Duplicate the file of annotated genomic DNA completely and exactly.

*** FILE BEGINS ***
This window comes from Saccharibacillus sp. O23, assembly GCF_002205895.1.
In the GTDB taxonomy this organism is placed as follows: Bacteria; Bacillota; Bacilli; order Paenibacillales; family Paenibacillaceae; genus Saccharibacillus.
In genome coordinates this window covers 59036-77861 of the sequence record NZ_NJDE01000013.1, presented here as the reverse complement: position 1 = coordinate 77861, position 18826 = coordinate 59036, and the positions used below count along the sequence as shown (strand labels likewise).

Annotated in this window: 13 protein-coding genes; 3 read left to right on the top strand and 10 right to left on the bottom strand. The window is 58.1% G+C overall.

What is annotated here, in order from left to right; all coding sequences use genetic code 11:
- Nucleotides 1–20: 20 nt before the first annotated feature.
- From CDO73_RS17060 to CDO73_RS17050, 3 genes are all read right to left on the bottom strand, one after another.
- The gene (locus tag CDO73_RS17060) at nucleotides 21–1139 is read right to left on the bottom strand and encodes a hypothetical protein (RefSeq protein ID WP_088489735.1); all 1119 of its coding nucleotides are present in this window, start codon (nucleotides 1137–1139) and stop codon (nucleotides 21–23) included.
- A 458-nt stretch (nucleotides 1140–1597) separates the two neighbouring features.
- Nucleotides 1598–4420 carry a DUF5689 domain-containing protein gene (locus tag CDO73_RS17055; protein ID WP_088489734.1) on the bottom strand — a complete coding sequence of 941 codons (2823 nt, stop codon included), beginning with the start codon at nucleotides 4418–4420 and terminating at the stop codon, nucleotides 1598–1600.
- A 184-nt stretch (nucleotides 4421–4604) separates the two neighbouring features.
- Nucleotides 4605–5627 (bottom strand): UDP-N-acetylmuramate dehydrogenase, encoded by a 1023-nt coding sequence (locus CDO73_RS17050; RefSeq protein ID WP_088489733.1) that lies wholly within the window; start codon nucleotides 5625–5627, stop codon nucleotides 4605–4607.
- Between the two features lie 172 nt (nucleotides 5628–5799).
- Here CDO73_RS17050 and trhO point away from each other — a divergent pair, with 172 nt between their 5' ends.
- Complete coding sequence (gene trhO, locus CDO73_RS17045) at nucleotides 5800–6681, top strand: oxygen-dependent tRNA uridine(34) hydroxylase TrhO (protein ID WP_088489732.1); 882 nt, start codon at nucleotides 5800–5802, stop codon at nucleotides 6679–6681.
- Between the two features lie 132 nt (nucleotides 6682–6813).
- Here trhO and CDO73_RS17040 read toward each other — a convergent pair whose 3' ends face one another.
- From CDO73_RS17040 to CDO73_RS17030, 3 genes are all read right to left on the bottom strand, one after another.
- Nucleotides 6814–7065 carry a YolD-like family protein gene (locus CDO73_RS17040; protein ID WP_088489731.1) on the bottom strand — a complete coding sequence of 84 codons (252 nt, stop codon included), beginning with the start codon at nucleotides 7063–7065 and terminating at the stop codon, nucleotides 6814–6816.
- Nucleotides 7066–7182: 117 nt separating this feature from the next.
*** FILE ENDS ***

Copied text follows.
This window comes from Saccharibacillus sp. O23, assembly GCF_002205895.1.
In the GTDB taxonomy this organism is placed as follows: Bacteria; Bacillota; Bacilli; order Paenibacillales; family Paenibacillaceae; genus Saccharibacillus.
In genome coordinates this window covers 59036-77861 of the sequence record NZ_NJDE01000013.1, presented here as the reverse complement: position 1 = coordinate 77861, position 18826 = coordinate 59036, and the positions used below count along the sequence as shown (strand labels likewise).

Annotated in this window: 13 protein-coding genes; 3 read left to right on the top strand and 10 right to left on the bottom strand. The window is 58.1% G+C overall.

What is annotated here, in order from left to right; all coding sequences use genetic code 11:
- Nucleotides 1–20: 20 nt before the first annotated feature.
- From CDO73_RS17060 to CDO73_RS17050, 3 genes are all read right to left on the bottom strand, one after another.
- The gene (locus tag CDO73_RS17060) at nucleotides 21–1139 is read right to left on the bottom strand and encodes a hypothetical protein (RefSeq protein ID WP_088489735.1); all 1119 of its coding nucleotides are present in this window, start codon (nucleotides 1137–1139) and stop codon (nucleotides 21–23) included.
- A 458-nt stretch (nucleotides 1140–1597) separates the two neighbouring features.
- Nucleotides 1598–4420 carry a DUF5689 domain-containing protein gene (locus tag CDO73_RS17055; protein ID WP_088489734.1) on the bottom strand — a complete coding sequence of 941 codons (2823 nt, stop codon included), beginning with the start codon at nucleotides 4418–4420 and terminating at the stop codon, nucleotides 1598–1600.
- A 184-nt stretch (nucleotides 4421–4604) separates the two neighbouring features.
- Nucleotides 4605–5627 (bottom strand): UDP-N-acetylmuramate dehydrogenase, encoded by a 1023-nt coding sequence (locus CDO73_RS17050; RefSeq protein ID WP_088489733.1) that lies wholly within the window; start codon nucleotides 5625–5627, stop codon nucleotides 4605–4607.
- Between the two features lie 172 nt (nucleotides 5628–5799).
- Here CDO73_RS17050 and trhO point away from each other — a divergent pair, with 172 nt between their 5' ends.
- Complete coding sequence (gene trhO, locus CDO73_RS17045) at nucleotides 5800–6681, top strand: oxygen-dependent tRNA uridine(34) hydroxylase TrhO (protein ID WP_088489732.1); 882 nt, start codon at nucleotides 5800–5802, stop codon at nucleotides 6679–6681.
- Between the two features lie 132 nt (nucleotides 6682–6813).
- Here trhO and CDO73_RS17040 read toward each other — a convergent pair whose 3' ends face one another.
- From CDO73_RS17040 to CDO73_RS17030, 3 genes are all read right to left on the bottom strand, one after another.
- Nucleotides 6814–7065 carry a YolD-like family protein gene (locus CDO73_RS17040; protein ID WP_088489731.1) on the bottom strand — a complete coding sequence of 84 codons (252 nt, stop codon included), beginning with the start codon at nucleotides 7063–7065 and terminating at the stop codon, nucleotides 6814–6816.
- Nucleotides 7066–7182: 117 nt separating this feature from the next.